If you don’t know where to start tracking and reducing your emissions, consider a carbon calculator. And here’s the best part: it’s free.
With help from Google’s charity arm, Google.org, a new carbon calculator has just been rolled out by Stockholm, Sweden-based Normative for use by small businesses. Normative provides carbon accounting software.
The calculator is available for free thanks to the SME Climate Hub, a joint non-profit initiative that helps small and medium-sized businesses achieve their climate goals. Small businesses can identify and track emissions with the calculator, a tool that helps them take action to reduce energy waste, increase efficiency and reduce costs.
“It will provide estimates broken down by size and activity,” Pamela Jouven, director of the SBM Climate Hub initiative, tells Inc.
SMEs will be asked to provide specific data points that correspond to the energy they use and how they work — then the calculator will use that data to provide those estimates, Jouven adds.
Amazon also recently rolled out a similar tool for free.
According to the recent SME Climate Hub survey, 63 percent of respondents admitted that knowledge was a primary barrier to taking action. That’s why education is key to finding your company’s climate pain points — and that’s why tools like the carbon calculator can play a big role.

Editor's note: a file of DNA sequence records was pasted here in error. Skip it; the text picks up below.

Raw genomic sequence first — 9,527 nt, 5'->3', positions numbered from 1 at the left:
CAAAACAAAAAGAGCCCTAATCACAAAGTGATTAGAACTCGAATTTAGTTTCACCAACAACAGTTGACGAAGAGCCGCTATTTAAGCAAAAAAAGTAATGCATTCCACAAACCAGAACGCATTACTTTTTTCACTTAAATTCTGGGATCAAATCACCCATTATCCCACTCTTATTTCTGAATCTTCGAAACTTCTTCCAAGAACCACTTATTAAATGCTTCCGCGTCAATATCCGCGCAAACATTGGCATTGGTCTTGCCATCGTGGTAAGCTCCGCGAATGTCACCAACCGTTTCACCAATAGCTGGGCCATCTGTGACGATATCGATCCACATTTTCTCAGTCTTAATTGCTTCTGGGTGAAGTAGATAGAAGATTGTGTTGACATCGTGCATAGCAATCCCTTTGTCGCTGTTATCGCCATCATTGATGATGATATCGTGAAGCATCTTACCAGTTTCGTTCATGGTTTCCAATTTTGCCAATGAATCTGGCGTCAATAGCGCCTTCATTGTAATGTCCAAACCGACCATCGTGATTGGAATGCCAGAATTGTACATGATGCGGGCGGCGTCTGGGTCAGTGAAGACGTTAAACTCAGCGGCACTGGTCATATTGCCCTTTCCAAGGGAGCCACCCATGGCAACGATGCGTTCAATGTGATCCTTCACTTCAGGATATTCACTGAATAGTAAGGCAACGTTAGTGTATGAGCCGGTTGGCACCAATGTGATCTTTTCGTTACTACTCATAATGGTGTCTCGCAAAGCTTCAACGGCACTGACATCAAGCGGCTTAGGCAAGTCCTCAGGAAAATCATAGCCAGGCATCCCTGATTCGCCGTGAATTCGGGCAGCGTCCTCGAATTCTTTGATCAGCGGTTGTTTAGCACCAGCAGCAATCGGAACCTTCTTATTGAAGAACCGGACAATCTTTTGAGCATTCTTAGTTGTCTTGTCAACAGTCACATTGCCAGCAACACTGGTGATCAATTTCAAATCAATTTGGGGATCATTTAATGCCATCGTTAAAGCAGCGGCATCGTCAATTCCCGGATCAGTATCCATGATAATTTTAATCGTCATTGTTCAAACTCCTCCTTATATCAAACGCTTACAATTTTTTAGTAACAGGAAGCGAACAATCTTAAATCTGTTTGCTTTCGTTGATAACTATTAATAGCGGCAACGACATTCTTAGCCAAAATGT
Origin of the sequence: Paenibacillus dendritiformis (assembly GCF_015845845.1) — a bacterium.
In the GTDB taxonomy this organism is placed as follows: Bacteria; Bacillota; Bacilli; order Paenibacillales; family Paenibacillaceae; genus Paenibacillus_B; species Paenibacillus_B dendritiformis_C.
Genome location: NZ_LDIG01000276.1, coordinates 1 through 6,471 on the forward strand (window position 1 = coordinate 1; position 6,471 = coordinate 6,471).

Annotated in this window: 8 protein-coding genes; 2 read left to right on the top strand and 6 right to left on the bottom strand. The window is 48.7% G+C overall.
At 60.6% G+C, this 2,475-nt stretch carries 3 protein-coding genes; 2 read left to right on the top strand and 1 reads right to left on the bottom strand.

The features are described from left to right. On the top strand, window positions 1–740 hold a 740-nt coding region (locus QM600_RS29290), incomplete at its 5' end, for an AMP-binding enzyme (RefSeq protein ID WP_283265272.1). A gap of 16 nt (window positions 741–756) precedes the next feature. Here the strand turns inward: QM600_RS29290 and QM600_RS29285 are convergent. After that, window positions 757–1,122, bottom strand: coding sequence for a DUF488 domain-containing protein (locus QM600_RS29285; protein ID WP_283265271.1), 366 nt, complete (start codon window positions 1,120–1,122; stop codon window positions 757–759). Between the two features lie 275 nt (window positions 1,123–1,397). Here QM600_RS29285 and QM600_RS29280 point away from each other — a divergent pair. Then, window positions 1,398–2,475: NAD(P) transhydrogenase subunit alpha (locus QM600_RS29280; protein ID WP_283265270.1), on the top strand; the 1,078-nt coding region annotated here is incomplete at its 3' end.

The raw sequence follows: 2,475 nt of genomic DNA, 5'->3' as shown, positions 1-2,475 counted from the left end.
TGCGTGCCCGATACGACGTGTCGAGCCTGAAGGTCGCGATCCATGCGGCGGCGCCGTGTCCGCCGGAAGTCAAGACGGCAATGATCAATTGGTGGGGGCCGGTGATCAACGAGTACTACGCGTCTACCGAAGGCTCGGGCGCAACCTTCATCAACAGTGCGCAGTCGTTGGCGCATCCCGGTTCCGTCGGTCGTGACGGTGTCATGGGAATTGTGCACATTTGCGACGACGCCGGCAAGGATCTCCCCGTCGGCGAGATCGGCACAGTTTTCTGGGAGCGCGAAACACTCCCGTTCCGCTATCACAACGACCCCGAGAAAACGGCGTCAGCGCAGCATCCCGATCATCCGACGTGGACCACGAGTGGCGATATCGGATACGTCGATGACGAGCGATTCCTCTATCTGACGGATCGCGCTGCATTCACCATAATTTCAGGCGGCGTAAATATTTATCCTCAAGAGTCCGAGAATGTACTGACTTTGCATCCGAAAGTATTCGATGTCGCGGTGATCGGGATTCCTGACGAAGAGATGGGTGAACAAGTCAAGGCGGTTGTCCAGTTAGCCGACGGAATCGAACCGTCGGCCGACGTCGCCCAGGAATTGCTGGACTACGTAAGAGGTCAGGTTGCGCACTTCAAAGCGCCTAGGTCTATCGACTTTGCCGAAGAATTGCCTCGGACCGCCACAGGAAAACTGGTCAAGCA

The worsening climate crisis is putting more pressure on developed countries to reduce their greenhouse gas (GHG) emissions. An executive order signed by President Joe Biden last December sets a goal for the United States to achieve net-zero greenhouse gas (GHG) emissions by 2050. He also plans to halve emissions by 2030. In his first State of the Union address, Biden proposed incentives (tax credits or investment subsidies) for both businesses and consumers who choose more energy-efficient options.
There doesn’t seem to be much that small businesses can do against such a massive problem, but solutions will have to come from everywhere. In what some call the defining decade for climate action, it is necessary to reduce emissions by 50 percent worldwide, said Jordan Faires, project manager at the Environmental Defense Fund, a New York-based environmental organization.
“Small businesses are a huge part of the economy and can play a huge role in achieving this goal, helping us transition to a prosperous, low-carbon future,” explains Faires. “We’ve seen a wave of net zero commitments from companies large and small, but we really need companies to put those commitments and commitments into action.”
Climate risk is increasing. The latest report from the United Nations Intergovernmental Panel on Climate Change (IPCC) couldn’t be more grim. “Human-induced climate change, including more frequent and intense extreme events, has caused widespread adverse effects and related losses and damage to wildlife and people, beyond natural climate variability,” read part of the abstract. The UN estimates that 3.3 to 3.6 billion people are highly vulnerable to climate change.
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